By Jeffrey C Mays
The Newark City Council approved two pieces of legislation that will have a major impact on development in the city. One will create an entirely new downtown neighborhood on 13.5 acres, and the other will make it easier to transfer city-owned land to developers.
Both met resistance from residents at Wednesday night's council meeting, but the council said they felt the changes were in the best interest of the city.
A redevelopment plan for 13.5 acres of the downtown Mulberry Street neighborhood was approved by a vote of 5 to 4, clearing the way for the city to officially designate a developer and begin taking private property using eminent domain.
In another move, the entire city of Newark has now been deemed an area in need of rehabilitation, by a 6 to 3 vote, making it easier for the city to create the type of redevelopment plan being used on Mulberry Street.
"We are talking about enhancing neighborhoods," said Councilwoman Bessie Walker.
The Mulberry plan is a 13.5-acre project to build more than 2,000 market-rate condominiums and create an entirely new neighborhood.
The redevelopment plans calls for mixed-use buildings with stores on the bottom, wide plazas, a park and the option of an arcade.
City officials say it is the first effort to create an entirely new neighborhood and not just build two- and three-family houses.
"It's an exciting day, a historical day for the city of Newark," said Emilio Farina, a principal in the Mulberry Street Urban Renewal Co., the developer that will probably be chosen for the project.
Supporters of the project packed the council chambers wearing T-shirts and buttons. The central planning board unanimously decided to recommend the plan to the city council on Monday.
George Mytrowitz, a spokesman for the Mulberry Street Coalition, a group of property owners fighting the use of eminent domain for the project, urged the city council to postpone voting on the plan until his group's lawsuit challenging the blight designation is decided.
"We knew it was a foregone conclusion," said Mytrowitz. "The city is wasting taxpayer dollars to come up with a plan when they know we are contesting it in court."
Councilman Augusto Amador, who voted against the Mulberry Street plan, said the city council should have waited until the U.S. Supreme Court issued a ruling on a case it is hearing regarding when the government can take private property for a public use and exactly what constitutes a public use.
Mytrowitz said he was also concerned about the city council declaring all 24 square miles of Newark as an area in need of redevelopment.
"The city is trying to fast-track development. Your house or business, your most important possession, may not be safe," said Mytrowitz.
Right up until the vote, the city council had questions about what the designation would mean. Assistant Director of Economic and Housing Development Johnny Jones and Corporation Counsel JoAnne Watson explained that the designation does not change the process the city would have to follow to use eminent domain.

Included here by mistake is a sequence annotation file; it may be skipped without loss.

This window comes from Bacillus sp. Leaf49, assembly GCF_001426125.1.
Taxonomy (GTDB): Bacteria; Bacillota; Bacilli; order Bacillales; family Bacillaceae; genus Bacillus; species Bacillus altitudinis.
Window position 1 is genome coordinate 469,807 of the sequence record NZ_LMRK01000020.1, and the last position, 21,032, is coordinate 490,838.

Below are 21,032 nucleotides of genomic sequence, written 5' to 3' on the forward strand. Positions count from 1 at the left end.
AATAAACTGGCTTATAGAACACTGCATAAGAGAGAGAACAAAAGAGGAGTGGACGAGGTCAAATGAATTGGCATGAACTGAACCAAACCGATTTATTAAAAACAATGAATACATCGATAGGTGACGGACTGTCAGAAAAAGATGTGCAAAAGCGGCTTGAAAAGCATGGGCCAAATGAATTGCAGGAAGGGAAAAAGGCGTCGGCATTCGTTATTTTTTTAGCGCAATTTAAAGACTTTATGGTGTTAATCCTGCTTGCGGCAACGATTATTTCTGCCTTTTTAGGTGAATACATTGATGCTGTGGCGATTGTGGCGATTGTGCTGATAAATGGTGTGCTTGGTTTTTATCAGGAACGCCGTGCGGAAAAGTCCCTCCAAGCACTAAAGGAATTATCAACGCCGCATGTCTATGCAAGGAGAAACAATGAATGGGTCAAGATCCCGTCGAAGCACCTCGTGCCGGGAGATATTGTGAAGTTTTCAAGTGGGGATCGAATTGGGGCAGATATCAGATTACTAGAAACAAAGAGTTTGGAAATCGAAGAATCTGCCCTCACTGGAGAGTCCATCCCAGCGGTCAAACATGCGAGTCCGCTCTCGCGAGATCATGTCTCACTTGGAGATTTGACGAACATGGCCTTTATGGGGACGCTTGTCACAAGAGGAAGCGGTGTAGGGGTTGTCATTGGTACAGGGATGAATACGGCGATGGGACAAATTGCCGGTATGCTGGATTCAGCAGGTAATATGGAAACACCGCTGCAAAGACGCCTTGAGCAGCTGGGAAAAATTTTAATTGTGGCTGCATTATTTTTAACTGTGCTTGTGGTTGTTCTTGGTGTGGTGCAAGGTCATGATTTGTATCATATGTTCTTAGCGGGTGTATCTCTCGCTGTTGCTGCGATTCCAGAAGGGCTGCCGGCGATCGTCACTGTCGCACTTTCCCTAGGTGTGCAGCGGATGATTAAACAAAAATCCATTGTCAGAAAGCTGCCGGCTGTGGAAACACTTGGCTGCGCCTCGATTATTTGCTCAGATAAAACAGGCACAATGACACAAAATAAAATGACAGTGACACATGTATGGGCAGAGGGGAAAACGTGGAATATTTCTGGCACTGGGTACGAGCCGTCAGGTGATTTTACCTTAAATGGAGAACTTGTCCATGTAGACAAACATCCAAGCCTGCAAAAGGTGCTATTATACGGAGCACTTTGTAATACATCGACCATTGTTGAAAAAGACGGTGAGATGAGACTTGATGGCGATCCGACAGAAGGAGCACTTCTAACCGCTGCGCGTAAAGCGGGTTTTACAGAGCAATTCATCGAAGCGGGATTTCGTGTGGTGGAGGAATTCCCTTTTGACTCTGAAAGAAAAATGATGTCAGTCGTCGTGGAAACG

Instead, city officials said the designation would allow for smaller areas to be targeted for redevelopment. The city would be able to take city-owned parcels and combine them with parcels owned by developers to create neighborhood redevelopment plans.
To meet the standard for rehabilitation, an area must show a pattern of vacant, substandard or deteriorated housing; have half of its housing stock or water and sewer infrastructure at least 50 years old; or stand to benefit from rehabilitation to prevent more deterioration. Newark's sewer system is at least a century old.
City planning officials currently declare an area in need of redevelopment if they want to put together neighborhood plans. That designation allows the city to take private property and devise plans to redevelop the area. It also allows the municipality to convey city- owned land to private developers without going through the public bidding process.
In order to be declared in need of redevelopment, an area has to meet several criteria, including unsafe and dilapidated buildings, underused land, and abandoned commercial or industrial areas.
The city council has to ask the central planning board to investigate whether an area is in need of redevelopment. Hearings must be held by the planning board, and the council must approve the planning board's recommendation.
Jones said that process can take from six to eight months and can cost the chance at outside funding.
Attorneys from McKirdy and Riskin, one of the leading firms on eminent domain issues in the state, questioned why the city would need to be declared in need of rehabilitation when the state's redevelopment laws already give the city broad powers.
Nancy Zak, a community activist who works for the Ironbound Community Corp., said the city should concentrate on finishing its Master Plan and updating its zoning laws. Proper planning and zoning would eliminate the need to do so many neighborhood plans, she said.
"I have no problem voting on different areas in need of redevelopment, but I don't believe all sections of the city of Newark are in need of rehabilitation," said Councilman Donald Tucker, who along with Amador and Luis Quintana voted against the designation.
Newark Star-Ledger: www.starledger.com